For this church:
Hawksworth St Mary and All Saints
Features and Fittings
The altar is at the far end of the church directly under the east window. It has been described by the Council for the Care of Churches as not contemporary with the Victorian chancel and to be a modern 20th century oak table probably dating from around 1960. It has the five consecration crosses in the style of a medieval altar, one carved near each corner and one at its centre, and IHS carved on each end panel. It is of interest because it has white marble stone tablet or mensa in the centre of the altar table which is an indication that it was introduced by a vicar in Hawksworth who was very high church at some time.
The altar rails have very thin iron foliate uprights and moulded oak capping. These are thought to date from around 1851 when the chancel was enlarged.
The font is made of sandstone and has an octagonal stem with a water holding base which probably dates from the 13th or 14th century. The octagonal bowl is 19th century and has plain sides with dogtooth on the lower edge. The stained timber cover is octagonal with a heavy cast metal ring set into the centre. The font originally stood inside the west entrance under the tower but it was moved to the western end of the north aisle during renovations to the church in 1975. The font has been described as a transitional design which combines Norman style with the Early English zigzag dog’s teeth pattern. From the design of the stem, it probably dates from the 13th century. It has eight sides which indicates that it is later than Norman style when fonts were usually rectangular or round, but it is very steep which is consistent with Norman style. From the very beginning of the Early English period, fonts usually had a groove for water therefore the moulded water holding base of this font indicates it is later than the Norman period and dogtooth design was usually seen from around 1200.
Documents record that the font was presented to the church in 1851 by Mrs Lucy Hunt, the patron of the rector, the Rev George Hunt Smyttan. The difference in age between the stem and the bowl would seem to imply that this refers to the presentation of a new bowl only, which utilized a pre-existing stem. The octagonal shape of the bowl is symbolic of new life, the seven days of creation in Genesis and the 8th day of the resurrection.
Inside the chancel the panelled choir stalls are of a very substantial construction with desks with shaped ends and arm rests and traceried end panels. They are made of oak and date from the 19th century, perhaps from 1851 when the chancel was rebuilt.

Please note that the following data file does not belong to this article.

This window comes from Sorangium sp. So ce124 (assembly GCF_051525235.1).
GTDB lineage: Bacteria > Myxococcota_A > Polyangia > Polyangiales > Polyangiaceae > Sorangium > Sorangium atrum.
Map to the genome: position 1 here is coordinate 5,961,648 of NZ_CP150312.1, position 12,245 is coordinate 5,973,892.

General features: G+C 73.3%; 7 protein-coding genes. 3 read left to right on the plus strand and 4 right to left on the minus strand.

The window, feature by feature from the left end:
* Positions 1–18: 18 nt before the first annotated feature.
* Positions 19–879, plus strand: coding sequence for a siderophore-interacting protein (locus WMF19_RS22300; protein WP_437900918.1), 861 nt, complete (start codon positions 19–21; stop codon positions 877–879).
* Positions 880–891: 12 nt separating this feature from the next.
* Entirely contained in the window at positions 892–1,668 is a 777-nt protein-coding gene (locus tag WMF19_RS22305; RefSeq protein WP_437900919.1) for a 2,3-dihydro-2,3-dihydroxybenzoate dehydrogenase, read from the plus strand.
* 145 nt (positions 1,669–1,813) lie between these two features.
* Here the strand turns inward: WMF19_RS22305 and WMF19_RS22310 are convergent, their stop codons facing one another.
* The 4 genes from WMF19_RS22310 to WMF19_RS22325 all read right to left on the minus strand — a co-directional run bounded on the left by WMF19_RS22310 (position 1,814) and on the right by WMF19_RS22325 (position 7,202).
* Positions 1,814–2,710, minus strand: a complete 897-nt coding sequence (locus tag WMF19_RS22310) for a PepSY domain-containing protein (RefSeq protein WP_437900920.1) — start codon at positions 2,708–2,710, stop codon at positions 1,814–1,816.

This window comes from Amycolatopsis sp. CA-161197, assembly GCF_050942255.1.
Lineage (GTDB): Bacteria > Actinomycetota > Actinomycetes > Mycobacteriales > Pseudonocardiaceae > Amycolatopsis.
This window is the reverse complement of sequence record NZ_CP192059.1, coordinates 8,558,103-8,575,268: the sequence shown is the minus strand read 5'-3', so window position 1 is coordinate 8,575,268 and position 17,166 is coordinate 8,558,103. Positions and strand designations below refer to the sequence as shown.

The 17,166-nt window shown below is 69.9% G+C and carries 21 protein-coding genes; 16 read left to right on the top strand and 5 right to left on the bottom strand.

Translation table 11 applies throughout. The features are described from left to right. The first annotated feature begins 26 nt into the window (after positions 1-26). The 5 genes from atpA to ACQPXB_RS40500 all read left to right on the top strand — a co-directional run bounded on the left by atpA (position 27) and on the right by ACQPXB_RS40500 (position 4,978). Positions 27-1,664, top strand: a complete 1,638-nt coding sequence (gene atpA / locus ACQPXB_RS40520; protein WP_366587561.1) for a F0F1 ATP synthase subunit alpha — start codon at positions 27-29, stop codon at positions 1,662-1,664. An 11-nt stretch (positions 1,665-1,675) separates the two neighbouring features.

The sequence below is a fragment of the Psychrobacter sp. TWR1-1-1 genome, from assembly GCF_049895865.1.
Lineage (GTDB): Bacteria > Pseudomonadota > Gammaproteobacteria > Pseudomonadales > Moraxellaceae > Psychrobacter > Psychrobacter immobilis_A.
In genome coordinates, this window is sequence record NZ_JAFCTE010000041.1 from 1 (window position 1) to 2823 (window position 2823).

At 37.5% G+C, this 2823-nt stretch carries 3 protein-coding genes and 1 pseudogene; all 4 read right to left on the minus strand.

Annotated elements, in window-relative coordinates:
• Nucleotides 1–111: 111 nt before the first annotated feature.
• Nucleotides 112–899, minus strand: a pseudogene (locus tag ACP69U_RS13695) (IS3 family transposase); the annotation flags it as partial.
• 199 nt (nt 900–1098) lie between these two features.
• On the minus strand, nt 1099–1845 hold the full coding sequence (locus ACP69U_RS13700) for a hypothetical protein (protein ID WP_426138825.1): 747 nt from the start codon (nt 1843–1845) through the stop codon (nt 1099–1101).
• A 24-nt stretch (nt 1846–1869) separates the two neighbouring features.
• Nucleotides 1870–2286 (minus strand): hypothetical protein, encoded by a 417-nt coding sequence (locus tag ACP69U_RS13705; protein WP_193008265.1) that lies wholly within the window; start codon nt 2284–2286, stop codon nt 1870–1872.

A wooden chair in the chancel placed on the north side of the altar has inscriptions carved on the back rest and on the inside of both arm rests.
A pine box chair in the chancel situated on the south side of the altar has a hinged seat and simple carvings on the four faces of the box seat.
Joint Stool: This oak stool in the chancel is said to probably be 17th century.
The pews were removed from the church nave in the 1970s and replaced by chairs which are moveable to suit different occasions. From a description of the decorative carving on the original pews, they were believed to be Victorian.
The lectern is a small brass sloping stand on a pedestal which is said to date from the late 19th century. A separate brass table top lectern is stored in the chancel.
Inside the nave near the chancel arch is a litany desk made of oak with a sloped book top and kneeler. The front panel is decorated with carved tracery.
Inside the nave against the east side of the south wall is a simple oak side table with plain legs, shaped brackets and one drawer. It is thought to be of late Georgian date.
Inside the west entrance are two wooden side tables, one on either side, a small wooden table which holds the collection plate and a cupboard for prayer books.
The oak box with iron bands and two metal straps for padlocks placed just inside the west entrance is said to be a 19th century poor box on a pillar, which is described in the listing as a 12th century chamfered and moulded wooden stem.
There is an iron corona lucis with eight candles hanging in the west entrance, which is thought to date from around 1851. There is a similar but smaller iron corona lucis with three candles hanging in the chancel. Around the walls of the church are thirteen metal candle wall sconces of a foliate design consisting of a double in the chancel and on each side of the chancel arch, four singles on the south side of the nave, four singles on the north wall of the north aisle, and one single either side of the nave arch.
The text of the Creed on canvas hangs on the north wall of the north aisle and the Lord’s Prayer on canvas hangs on the south wall of the nave. These two texts have a similar appearance and perhaps are two of those supplied around the time of the Parochial Visitation of 1718 which records that texts of the Creed, the Lord's Prayer and the Ten Commandments were to be supplied.
In the West Entrance is a painting of the Beatitudes on stone. This text would originally been in a central position on the north wall of the west entrance but after the clock mechanism was installed in the church in 1873, a cupboard was built to the left of the Beatitudes to house the clock weights. The Beatitudes are not seen all that frequently in churches but they were probably done in Victorian times. The stone is grained to look like canvas so perhaps the Beatitudes text was painted on stone as an imitation of the Creed and the Lord’s Prayer that currently hang in the church.